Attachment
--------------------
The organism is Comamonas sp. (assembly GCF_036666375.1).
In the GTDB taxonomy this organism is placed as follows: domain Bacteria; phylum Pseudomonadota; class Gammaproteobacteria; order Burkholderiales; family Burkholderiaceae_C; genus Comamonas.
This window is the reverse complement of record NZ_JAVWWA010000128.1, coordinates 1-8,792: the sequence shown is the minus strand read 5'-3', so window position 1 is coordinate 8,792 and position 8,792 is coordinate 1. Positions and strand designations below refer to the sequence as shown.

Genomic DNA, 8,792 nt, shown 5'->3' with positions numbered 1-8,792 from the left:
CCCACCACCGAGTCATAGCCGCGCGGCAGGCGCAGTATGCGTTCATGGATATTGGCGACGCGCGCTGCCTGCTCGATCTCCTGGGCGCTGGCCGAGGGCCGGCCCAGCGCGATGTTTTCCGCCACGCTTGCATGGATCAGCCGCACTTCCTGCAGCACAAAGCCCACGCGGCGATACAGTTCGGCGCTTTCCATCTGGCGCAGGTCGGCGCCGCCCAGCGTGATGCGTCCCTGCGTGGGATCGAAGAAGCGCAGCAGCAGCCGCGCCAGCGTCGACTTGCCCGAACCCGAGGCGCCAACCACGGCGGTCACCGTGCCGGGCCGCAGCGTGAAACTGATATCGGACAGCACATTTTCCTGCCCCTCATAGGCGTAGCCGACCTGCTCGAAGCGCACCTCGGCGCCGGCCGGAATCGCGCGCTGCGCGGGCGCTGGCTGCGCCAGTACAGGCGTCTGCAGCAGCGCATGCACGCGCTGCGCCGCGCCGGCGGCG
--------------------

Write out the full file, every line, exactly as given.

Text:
The organism is Comamonas sp. (assembly GCF_036666375.1).
In the GTDB taxonomy this organism is placed as follows: domain Bacteria; phylum Pseudomonadota; class Gammaproteobacteria; order Burkholderiales; family Burkholderiaceae_C; genus Comamonas.
This window is the reverse complement of record NZ_JAVWWA010000128.1, coordinates 1-8,792: the sequence shown is the minus strand read 5'-3', so window position 1 is coordinate 8,792 and position 8,792 is coordinate 1. Positions and strand designations below refer to the sequence as shown.

Genomic DNA, 8,792 nt, shown 5'->3' with positions numbered 1-8,792 from the left:
CCCACCACCGAGTCATAGCCGCGCGGCAGGCGCAGTATGCGTTCATGGATATTGGCGACGCGCGCTGCCTGCTCGATCTCCTGGGCGCTGGCCGAGGGCCGGCCCAGCGCGATGTTTTCCGCCACGCTTGCATGGATCAGCCGCACTTCCTGCAGCACAAAGCCCACGCGGCGATACAGTTCGGCGCTTTCCATCTGGCGCAGGTCGGCGCCGCCCAGCGTGATGCGTCCCTGCGTGGGATCGAAGAAGCGCAGCAGCAGCCGCGCCAGCGTCGACTTGCCCGAACCCGAGGCGCCAACCACGGCGGTCACCGTGCCGGGCCGCAGCGTGAAACTGATATCGGACAGCACATTTTCCTGCCCCTCATAGGCGTAGCCGACCTGCTCGAAGCGCACCTCGGCGCCGGCCGGAATCGCGCGCTGCGCGGGCGCTGGCTGCGCCAGTACAGGCGTCTGCAGCAGCGCATGCACGCGCTGCGCCGCGCCGGCGGCG